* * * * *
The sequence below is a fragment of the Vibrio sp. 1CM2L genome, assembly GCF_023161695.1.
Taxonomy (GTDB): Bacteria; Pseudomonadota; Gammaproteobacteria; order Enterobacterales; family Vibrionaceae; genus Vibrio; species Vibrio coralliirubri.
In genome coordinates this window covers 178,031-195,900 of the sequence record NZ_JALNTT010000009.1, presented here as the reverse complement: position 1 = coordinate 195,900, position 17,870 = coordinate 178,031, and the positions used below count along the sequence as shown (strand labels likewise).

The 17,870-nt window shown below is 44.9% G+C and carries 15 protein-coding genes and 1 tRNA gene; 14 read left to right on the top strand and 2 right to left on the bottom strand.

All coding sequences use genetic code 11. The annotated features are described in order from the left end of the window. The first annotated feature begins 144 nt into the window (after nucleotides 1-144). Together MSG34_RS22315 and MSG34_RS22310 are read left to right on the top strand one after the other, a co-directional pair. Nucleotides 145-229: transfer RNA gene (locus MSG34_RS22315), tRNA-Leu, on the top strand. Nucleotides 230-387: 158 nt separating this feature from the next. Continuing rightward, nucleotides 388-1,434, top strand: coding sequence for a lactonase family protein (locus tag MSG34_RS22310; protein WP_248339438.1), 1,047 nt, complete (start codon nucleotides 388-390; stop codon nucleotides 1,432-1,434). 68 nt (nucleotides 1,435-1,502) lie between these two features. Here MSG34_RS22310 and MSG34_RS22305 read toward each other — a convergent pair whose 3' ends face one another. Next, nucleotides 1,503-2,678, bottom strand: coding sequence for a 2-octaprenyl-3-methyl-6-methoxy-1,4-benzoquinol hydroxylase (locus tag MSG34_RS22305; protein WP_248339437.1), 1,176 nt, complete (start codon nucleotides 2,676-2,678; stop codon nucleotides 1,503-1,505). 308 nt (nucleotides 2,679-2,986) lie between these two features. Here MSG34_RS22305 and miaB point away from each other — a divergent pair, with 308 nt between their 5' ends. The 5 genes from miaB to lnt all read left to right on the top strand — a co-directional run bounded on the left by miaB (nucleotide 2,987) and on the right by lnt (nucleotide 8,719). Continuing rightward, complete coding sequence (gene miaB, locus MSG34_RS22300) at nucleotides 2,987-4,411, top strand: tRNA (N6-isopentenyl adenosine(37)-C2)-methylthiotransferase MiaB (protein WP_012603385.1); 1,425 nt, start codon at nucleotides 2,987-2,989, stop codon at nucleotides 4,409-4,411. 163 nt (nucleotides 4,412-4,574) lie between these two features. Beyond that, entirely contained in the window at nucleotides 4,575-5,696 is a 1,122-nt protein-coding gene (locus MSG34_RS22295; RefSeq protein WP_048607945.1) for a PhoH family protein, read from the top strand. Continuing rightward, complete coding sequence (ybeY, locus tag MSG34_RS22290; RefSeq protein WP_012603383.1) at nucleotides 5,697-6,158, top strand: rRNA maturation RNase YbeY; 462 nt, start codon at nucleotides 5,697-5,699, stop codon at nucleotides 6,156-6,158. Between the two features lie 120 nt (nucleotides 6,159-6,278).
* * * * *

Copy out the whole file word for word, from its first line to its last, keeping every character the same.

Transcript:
The sequence below is a fragment of the Vibrio sp. 1CM2L genome, assembly GCF_023161695.1.
Taxonomy (GTDB): Bacteria; Pseudomonadota; Gammaproteobacteria; order Enterobacterales; family Vibrionaceae; genus Vibrio; species Vibrio coralliirubri.
In genome coordinates this window covers 178,031-195,900 of the sequence record NZ_JALNTT010000009.1, presented here as the reverse complement: position 1 = coordinate 195,900, position 17,870 = coordinate 178,031, and the positions used below count along the sequence as shown (strand labels likewise).

The 17,870-nt window shown below is 44.9% G+C and carries 15 protein-coding genes and 1 tRNA gene; 14 read left to right on the top strand and 2 right to left on the bottom strand.

All coding sequences use genetic code 11. The annotated features are described in order from the left end of the window. The first annotated feature begins 144 nt into the window (after nucleotides 1-144). Together MSG34_RS22315 and MSG34_RS22310 are read left to right on the top strand one after the other, a co-directional pair. Nucleotides 145-229: transfer RNA gene (locus MSG34_RS22315), tRNA-Leu, on the top strand. Nucleotides 230-387: 158 nt separating this feature from the next. Continuing rightward, nucleotides 388-1,434, top strand: coding sequence for a lactonase family protein (locus tag MSG34_RS22310; protein WP_248339438.1), 1,047 nt, complete (start codon nucleotides 388-390; stop codon nucleotides 1,432-1,434). 68 nt (nucleotides 1,435-1,502) lie between these two features. Here MSG34_RS22310 and MSG34_RS22305 read toward each other — a convergent pair whose 3' ends face one another. Next, nucleotides 1,503-2,678, bottom strand: coding sequence for a 2-octaprenyl-3-methyl-6-methoxy-1,4-benzoquinol hydroxylase (locus tag MSG34_RS22305; protein WP_248339437.1), 1,176 nt, complete (start codon nucleotides 2,676-2,678; stop codon nucleotides 1,503-1,505). 308 nt (nucleotides 2,679-2,986) lie between these two features. Here MSG34_RS22305 and miaB point away from each other — a divergent pair, with 308 nt between their 5' ends. The 5 genes from miaB to lnt all read left to right on the top strand — a co-directional run bounded on the left by miaB (nucleotide 2,987) and on the right by lnt (nucleotide 8,719). Continuing rightward, complete coding sequence (gene miaB, locus MSG34_RS22300) at nucleotides 2,987-4,411, top strand: tRNA (N6-isopentenyl adenosine(37)-C2)-methylthiotransferase MiaB (protein WP_012603385.1); 1,425 nt, start codon at nucleotides 2,987-2,989, stop codon at nucleotides 4,409-4,411. 163 nt (nucleotides 4,412-4,574) lie between these two features. Beyond that, entirely contained in the window at nucleotides 4,575-5,696 is a 1,122-nt protein-coding gene (locus MSG34_RS22295; RefSeq protein WP_048607945.1) for a PhoH family protein, read from the top strand. Continuing rightward, complete coding sequence (ybeY, locus tag MSG34_RS22290; RefSeq protein WP_012603383.1) at nucleotides 5,697-6,158, top strand: rRNA maturation RNase YbeY; 462 nt, start codon at nucleotides 5,697-5,699, stop codon at nucleotides 6,156-6,158. Between the two features lie 120 nt (nucleotides 6,159-6,278).